Posted June 11, 2020 by Kerry McFall
I recently saw a post (from Michelle Collier on Facebook’s Sketchbook Skool group) about “negative painting techniques”. I was fascinated, so down the Google rabbit hole I dove, and began experimenting with what I have now come to think of as painting inside out. It makes perfect sense currently, where everyone on the planet is at Sixes and Sevens (a British idiom for a state of total confusion). We are re-thinking everything on every level: breathing, touching, going to work, cultural norms, racial stereotypes, rules of encounter, all of it. We are re-learning lessons from the past, trying to understand how we got to this, hoping to re-build and build it better. And yes, it is overwhelming.
So, be good to yourself every chance you get. Case in point: I saw a big bag of fresh cherries at the Farmer’s Market down the street – it’s been re-worked for Pandemic Suitability, of course, but the cherries are still cherries, plump, colorful, enticing. I ignored the sky high price, and bought the whole bag, knowing that although the cherries themselves would be gone very soon, I could paint them, and come winter I’ll be able to go back through the pages of my sketchbook and enjoy them over and over!
New (for me) Technique : Negative Painting
I usually start a painting with a sketch that roughs in all of the details, then I paint the focal points, and finish with the background. Negative painting technique says ‘no’, do it inside out… Start with the colors of what you want to paint, like cherries or leaves, just the colors, not the shapes, not the shadows. Leave that pencil alone, pick up a big fat brush and get it juicy with color. Slap it down, let it do its thing, trickle and run and meld. Now go do the dishes (you know you need to anyway).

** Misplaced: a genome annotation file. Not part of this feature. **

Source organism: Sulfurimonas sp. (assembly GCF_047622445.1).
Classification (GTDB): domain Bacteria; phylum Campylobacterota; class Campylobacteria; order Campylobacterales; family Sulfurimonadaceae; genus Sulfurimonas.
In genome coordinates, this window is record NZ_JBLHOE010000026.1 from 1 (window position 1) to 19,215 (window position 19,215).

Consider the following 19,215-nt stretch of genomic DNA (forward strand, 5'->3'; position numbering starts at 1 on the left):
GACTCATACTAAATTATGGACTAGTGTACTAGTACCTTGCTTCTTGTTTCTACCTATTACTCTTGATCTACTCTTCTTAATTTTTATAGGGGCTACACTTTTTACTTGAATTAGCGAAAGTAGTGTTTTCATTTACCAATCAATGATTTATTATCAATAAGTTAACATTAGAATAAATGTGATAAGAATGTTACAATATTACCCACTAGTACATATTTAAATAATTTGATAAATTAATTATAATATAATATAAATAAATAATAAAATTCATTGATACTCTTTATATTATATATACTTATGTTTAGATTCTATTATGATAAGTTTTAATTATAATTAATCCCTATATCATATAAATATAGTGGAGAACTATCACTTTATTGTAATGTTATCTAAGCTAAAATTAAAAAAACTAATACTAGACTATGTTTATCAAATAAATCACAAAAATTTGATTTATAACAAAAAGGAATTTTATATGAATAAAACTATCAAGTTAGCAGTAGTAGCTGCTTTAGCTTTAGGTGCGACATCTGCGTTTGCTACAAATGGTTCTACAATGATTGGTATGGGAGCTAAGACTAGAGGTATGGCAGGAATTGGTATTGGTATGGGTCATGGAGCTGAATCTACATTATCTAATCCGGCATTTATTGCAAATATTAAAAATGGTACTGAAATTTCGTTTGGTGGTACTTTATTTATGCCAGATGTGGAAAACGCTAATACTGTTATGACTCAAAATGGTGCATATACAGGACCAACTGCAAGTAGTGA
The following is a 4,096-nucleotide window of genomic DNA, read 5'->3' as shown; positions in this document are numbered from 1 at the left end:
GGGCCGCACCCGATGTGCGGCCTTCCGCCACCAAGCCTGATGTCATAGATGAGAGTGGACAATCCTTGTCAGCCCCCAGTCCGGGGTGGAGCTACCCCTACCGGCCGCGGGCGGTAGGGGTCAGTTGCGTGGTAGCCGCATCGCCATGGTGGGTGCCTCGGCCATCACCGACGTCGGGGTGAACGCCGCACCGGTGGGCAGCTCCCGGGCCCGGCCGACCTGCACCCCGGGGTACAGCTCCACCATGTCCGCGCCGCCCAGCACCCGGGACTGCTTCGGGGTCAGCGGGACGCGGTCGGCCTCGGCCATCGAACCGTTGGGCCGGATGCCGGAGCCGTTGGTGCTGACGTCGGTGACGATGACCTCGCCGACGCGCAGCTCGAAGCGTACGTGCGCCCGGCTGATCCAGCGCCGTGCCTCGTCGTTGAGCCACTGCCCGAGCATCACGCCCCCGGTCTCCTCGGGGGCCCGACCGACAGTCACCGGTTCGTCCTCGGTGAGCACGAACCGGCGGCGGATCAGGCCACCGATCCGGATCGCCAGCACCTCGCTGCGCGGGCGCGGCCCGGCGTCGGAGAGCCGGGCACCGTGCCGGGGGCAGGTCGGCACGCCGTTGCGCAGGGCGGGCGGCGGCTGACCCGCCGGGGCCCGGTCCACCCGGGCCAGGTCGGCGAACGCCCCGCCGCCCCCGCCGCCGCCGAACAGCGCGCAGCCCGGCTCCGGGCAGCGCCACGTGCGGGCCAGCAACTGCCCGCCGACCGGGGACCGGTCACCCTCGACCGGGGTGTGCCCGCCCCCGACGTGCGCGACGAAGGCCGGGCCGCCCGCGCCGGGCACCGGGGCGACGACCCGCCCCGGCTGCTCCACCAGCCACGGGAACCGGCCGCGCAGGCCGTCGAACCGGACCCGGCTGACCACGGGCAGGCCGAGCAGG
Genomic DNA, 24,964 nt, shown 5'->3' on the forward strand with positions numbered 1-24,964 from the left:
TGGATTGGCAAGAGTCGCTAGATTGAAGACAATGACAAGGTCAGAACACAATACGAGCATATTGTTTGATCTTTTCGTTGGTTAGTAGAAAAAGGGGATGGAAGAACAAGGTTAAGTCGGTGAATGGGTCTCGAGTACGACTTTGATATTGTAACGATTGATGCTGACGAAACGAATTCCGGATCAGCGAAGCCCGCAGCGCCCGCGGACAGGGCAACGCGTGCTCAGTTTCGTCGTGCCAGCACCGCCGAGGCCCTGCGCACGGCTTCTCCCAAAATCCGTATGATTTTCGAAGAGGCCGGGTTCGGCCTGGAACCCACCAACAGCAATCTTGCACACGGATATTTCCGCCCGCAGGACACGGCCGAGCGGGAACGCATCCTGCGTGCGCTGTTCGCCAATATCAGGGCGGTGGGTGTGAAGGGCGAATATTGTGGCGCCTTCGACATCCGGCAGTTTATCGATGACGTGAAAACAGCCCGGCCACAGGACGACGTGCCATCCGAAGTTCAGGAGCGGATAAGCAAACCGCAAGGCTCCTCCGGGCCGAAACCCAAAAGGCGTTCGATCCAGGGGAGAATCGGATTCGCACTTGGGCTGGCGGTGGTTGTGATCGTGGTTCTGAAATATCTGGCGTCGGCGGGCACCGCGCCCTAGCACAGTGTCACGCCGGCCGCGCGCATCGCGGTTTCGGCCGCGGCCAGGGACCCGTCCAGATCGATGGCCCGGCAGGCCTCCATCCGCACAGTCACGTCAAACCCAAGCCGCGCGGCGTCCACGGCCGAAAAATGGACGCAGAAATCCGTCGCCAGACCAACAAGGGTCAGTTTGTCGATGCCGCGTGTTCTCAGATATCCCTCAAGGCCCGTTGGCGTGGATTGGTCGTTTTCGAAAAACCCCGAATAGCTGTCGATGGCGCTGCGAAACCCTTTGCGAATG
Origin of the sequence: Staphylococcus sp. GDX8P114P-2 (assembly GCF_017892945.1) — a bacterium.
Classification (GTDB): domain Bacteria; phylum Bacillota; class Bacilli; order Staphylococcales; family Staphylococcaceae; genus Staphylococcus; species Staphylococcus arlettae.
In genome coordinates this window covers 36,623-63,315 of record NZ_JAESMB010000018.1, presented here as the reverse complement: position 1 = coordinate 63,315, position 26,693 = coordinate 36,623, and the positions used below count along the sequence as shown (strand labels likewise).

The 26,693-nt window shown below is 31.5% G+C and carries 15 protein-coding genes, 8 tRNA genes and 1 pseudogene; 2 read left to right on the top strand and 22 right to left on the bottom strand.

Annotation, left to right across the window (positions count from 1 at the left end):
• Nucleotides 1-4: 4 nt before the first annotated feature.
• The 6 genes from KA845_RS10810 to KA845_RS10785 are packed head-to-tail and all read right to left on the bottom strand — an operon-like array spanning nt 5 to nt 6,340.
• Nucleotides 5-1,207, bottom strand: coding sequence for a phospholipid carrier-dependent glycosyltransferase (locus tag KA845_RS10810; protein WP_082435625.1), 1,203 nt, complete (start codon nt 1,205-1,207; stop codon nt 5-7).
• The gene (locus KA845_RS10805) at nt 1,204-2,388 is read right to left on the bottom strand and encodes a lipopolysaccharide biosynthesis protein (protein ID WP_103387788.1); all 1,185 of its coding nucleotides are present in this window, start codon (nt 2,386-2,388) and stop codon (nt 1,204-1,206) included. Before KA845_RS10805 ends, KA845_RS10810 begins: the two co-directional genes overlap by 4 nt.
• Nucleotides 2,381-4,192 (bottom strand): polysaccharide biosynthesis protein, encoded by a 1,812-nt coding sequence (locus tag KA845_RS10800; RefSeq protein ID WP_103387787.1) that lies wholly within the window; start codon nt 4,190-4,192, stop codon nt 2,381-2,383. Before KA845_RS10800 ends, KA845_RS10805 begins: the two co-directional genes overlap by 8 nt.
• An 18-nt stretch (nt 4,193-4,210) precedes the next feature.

(The small dark cherry up at the beginning of this post is what developed from the middle blob on the right side of this first layer.) Once you’ve finished the dishes and your paint is now dry, maybe pour a glass of wine, and begin to pick out the edges of where your main shapes aren’t, aka ‘negative space’. Go loosely, lightly, with a colored pencil maybe, drawing the shapes between the cherries or the leaves or whatever. Soon the positive shapes come together from the outline of the negative shapes… then dip your brush in a darker color for the background, or dig out a big fat marker, or use the side of a colored pencil, and fill in that negative space. Magic happens, and your cherries pop off the page!
This is when I struggle with knowing when to stop… I tend to overwork things, adding a shadow here and a highlight there, and fuss and bother about this and that, but it’s all part of the process, the process of learning, the art of relaxing and letting the cherries take you away from the 6’s and 7’s… Hmm, I just had a mental flash from an old Calgon bubblebath ad, “Calgon, take me away!”